By Jordy Yager - 10/23/09 06:39 PM EDT
Democratic and Republican lawmakers cannot agree on whether to get the
swine flu vaccine even after this week’s first reported case of a
member of Congress catching the illness.
Some, like Minority Leader John Boehner (R-Ohio), are choosing not to get vaccinated, at least not immediately. Others, like Rep. Nydia Velazquez (D-N.Y.), want it but can’t get it. She tried, but is not among the vulnerable categories that have first call on limited supplies.
The Office of the Attending Physician (OAP) began vaccinating the most vulnerable members and staffers this week as instances of swine flu spread throughout the campus from House pages to lawmakers. Members are not given preferential treatment.
Rep. Greg Walden (R-Ore.) this week was the first lawmaker to admit to having swine flu. His announcement came as 10 House pages, who have daily interaction with members, also reported having flu-like symptoms.
That hasn’t rattled Boehner, who said he wasn’t too concerned about getting vaccinated and that neither he nor his family had shown any symptoms.
“I hadn’t thought about it,” he said in an interview.
But Velazquez paid a visit to the OAP on Wednesday to see when she would be eligible to receive the vaccination. The OAP told her that hers was not “a target group yet,” she said. The OAP did not give her a firm timeline for when she could get vaccinated but said that it would let her know.
Production of the vaccine has lagged behind goals laid out earlier in the year by federal officials, with only 15 million doses available to date. Health officials hope to have 50 million by the middle of November and 150 million by December.
In the meantime, Capitol Hill doctors are following Centers for Disease Control and Prevention (CDC) guidelines by limiting their doses to pregnant women, children under 5, health professionals and people with pre-existing medical conditions.
While Walden is officially the first member to contract the virus, Rep. Gene Taylor (D-Miss.) suspects he may have already had the swine flu.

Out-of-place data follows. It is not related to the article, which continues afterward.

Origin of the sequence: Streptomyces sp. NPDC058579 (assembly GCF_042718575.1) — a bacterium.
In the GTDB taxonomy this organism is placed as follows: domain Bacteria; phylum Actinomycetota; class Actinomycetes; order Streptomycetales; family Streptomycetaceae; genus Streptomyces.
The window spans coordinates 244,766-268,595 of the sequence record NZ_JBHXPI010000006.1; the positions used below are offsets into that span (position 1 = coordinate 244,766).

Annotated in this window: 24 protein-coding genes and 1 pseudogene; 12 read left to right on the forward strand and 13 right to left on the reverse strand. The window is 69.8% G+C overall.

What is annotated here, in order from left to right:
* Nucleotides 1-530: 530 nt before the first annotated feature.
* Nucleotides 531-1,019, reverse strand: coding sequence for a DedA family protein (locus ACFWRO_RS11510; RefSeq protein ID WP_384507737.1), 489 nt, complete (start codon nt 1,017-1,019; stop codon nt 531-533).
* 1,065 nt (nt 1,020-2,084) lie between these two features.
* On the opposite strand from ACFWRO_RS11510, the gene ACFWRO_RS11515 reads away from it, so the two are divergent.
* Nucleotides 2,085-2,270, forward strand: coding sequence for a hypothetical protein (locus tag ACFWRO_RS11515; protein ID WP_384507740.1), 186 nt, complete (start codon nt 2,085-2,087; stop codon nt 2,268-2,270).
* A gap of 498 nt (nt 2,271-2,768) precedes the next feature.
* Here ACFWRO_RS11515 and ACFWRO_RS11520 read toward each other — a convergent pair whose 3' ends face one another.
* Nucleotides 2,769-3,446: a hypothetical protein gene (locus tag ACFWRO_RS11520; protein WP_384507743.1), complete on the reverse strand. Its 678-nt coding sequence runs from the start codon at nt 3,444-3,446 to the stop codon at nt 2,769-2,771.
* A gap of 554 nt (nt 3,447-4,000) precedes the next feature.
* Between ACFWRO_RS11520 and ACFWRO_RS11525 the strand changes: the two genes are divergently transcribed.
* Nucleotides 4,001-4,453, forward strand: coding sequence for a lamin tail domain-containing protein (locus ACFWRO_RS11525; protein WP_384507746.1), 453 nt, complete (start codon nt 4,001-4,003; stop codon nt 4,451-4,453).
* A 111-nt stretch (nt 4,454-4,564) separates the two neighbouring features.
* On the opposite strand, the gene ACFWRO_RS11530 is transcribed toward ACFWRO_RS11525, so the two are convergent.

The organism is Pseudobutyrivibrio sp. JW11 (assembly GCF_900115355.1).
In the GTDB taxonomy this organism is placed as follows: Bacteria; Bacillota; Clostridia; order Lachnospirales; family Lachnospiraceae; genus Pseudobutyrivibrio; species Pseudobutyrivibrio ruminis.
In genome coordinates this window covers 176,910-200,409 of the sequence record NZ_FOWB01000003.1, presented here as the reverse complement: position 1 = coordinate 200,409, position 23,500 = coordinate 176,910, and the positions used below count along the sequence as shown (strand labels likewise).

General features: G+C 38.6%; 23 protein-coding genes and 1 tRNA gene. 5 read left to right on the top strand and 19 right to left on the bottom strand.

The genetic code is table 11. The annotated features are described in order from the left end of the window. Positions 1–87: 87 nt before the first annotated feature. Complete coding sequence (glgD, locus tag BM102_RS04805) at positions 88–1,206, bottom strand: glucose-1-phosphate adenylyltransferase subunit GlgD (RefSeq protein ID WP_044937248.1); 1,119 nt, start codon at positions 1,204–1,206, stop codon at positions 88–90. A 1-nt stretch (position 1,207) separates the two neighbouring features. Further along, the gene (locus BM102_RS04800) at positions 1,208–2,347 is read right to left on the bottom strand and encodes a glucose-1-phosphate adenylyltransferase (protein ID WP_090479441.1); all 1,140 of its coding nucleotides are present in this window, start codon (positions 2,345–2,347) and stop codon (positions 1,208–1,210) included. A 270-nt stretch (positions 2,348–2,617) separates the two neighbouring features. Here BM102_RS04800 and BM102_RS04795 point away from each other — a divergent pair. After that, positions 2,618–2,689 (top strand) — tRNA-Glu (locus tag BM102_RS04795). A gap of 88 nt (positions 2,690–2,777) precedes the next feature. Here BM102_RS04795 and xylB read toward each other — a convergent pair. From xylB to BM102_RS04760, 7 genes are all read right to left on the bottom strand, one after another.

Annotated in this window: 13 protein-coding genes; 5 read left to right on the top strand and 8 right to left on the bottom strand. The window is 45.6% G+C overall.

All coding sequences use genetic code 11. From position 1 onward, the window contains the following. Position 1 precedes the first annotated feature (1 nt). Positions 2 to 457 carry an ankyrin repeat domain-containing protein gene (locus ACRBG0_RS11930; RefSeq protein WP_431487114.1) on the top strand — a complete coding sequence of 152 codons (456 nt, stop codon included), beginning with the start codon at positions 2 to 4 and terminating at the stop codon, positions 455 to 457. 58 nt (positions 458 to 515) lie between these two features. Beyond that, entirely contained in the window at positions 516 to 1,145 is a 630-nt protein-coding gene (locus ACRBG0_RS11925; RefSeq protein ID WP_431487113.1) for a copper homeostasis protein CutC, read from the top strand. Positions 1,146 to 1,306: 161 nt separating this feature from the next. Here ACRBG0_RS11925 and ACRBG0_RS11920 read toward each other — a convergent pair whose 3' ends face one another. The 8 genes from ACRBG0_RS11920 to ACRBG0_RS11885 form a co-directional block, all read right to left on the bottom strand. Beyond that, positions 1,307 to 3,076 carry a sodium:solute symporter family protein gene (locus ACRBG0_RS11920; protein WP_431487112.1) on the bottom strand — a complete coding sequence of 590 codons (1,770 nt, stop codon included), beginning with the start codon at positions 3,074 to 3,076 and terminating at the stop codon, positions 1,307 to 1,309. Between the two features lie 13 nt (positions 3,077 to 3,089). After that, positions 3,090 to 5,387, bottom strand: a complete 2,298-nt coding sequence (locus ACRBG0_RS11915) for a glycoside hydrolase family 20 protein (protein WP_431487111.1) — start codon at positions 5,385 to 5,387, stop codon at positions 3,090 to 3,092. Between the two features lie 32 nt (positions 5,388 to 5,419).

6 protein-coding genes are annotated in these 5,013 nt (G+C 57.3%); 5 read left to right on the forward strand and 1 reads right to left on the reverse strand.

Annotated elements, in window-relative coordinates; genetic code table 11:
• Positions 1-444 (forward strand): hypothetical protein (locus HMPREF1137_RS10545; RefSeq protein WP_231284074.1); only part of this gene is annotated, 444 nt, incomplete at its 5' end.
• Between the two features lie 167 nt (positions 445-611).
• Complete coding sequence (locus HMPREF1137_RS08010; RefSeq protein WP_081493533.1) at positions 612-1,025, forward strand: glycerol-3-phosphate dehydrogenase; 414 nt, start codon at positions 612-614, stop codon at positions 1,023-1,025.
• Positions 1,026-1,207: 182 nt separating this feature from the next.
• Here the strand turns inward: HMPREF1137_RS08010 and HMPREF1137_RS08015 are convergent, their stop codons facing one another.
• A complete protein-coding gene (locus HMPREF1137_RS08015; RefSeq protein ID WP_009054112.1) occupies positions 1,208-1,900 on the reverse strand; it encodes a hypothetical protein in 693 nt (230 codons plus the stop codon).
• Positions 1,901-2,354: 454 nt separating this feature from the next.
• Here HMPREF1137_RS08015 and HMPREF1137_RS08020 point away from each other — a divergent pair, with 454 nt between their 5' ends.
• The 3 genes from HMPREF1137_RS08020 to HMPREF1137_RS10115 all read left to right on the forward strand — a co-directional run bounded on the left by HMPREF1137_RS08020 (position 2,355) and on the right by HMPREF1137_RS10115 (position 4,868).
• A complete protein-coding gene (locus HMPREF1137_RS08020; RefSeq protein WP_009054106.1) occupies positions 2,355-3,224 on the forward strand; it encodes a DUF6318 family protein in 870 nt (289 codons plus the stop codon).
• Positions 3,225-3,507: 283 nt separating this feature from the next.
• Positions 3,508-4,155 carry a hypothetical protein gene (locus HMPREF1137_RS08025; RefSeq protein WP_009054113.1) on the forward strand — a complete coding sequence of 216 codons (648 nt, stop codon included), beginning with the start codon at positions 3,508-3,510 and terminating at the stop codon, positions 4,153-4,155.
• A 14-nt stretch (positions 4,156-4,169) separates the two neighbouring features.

Taylor said for several weeks last month he suffered from all the symptoms — fever, low energy and a bad cough. He hopes that by getting sick once already this season, he will be in the clear for the rest of the year.
Based on that, Taylor does not plan to get vaccinated.
“There were times when I thought I was coughing up a lung,” Taylor said. “But the biggest thing was just having no energy. I’m hoping that now that I’ve had it once that I won’t be getting it again.”
Shortly after the U.S. began to report instances of people infected with the swine flu in the spring, the office of the Architect of the Capitol (AoC) oversaw the installation of nearly 400 hand-sanitizer stations throughout the Capitol complex to “prevent the spread of germs.” It is not planning to buy any more.
“We continue to assess the need for additional hand-sanitizing stations, and maintain those now in service, but are not planning to purchase large quantities of new stations at this time,” said Eva Malecki, spokeswoman for the AoC.
Rep. Jeff Flake (R-Ariz.) said he hasn’t taken many precautions to getting the virus, other than the occasional squirt of hand sanitizer.
“I pay a little more attention to those machines as I go by them, but other than that, no,” he said, adding that he wasn’t planning on getting vaccinated.
“I’m not fearful of vaccinations or anything, but probably not,” he said.
House Financial Services Committee Chairman Barney Frank (D-Mass.) said he got the seasonal flu shot but was not too concerned about getting the H1N1 vaccine. He said he was feeling poorly recently and was slightly concerned that it could be flu-related, but his doctor said it was just a bad cold.
Some members are concerned about their children, who fall into one of the CDC’s target groups.
Rep. Kevin Brady’s (R-Texas) wife had their two children, who are both in elementary school, vaccinated. And while he has not gotten the vaccination, he said he plans to.
Among other guidelines, the CDC advises that people not use their hands to cover a sneeze. People tend to touch things afterward prior to washing their hands, and the virus is spread easily that way. Instead, people are instructed to sneeze into their arm.
But Brady’s not too sure that he’ll be able to abide by those guidelines.
Rep. Henry Cuellar (D-Texas) has also been trying to break some of his less-than-hygienic habits.
“One thing I’ve been trying to be very careful of is putting my hands close to my face,” he said. “It’s a bad habit that’s tough to break.”
Cuellar said he’s been extra vigilant with his wife and two young girls to get them to wash their hands more than usual. He also said he has not gotten vaccinated but is planning to.
Rep. Dutch Ruppersberger (D-Md.) said he’s also been advocating to everyone to wash their hands as much as possible, especially his colleagues who, as public figures, shake the hands of a lot of people every month.
“My doctor told me years ago, if you shake so many hands, wash your hands. But other than that I’m not doing a whole lot. I’m still flying on airplanes,” he said, adding that he hasn’t started shaking hands any less than usual.
Rep. John Boccieri (D-Ohio) said he knows people in his district who have gotten the virus but that he’s still got a clean bill of health.
He’s also still got his sense of humor.
Asked what precautions he’s taken to remain healthy, the freshman said, “just washing my hands. Oh, and I stopped sneezing on people.”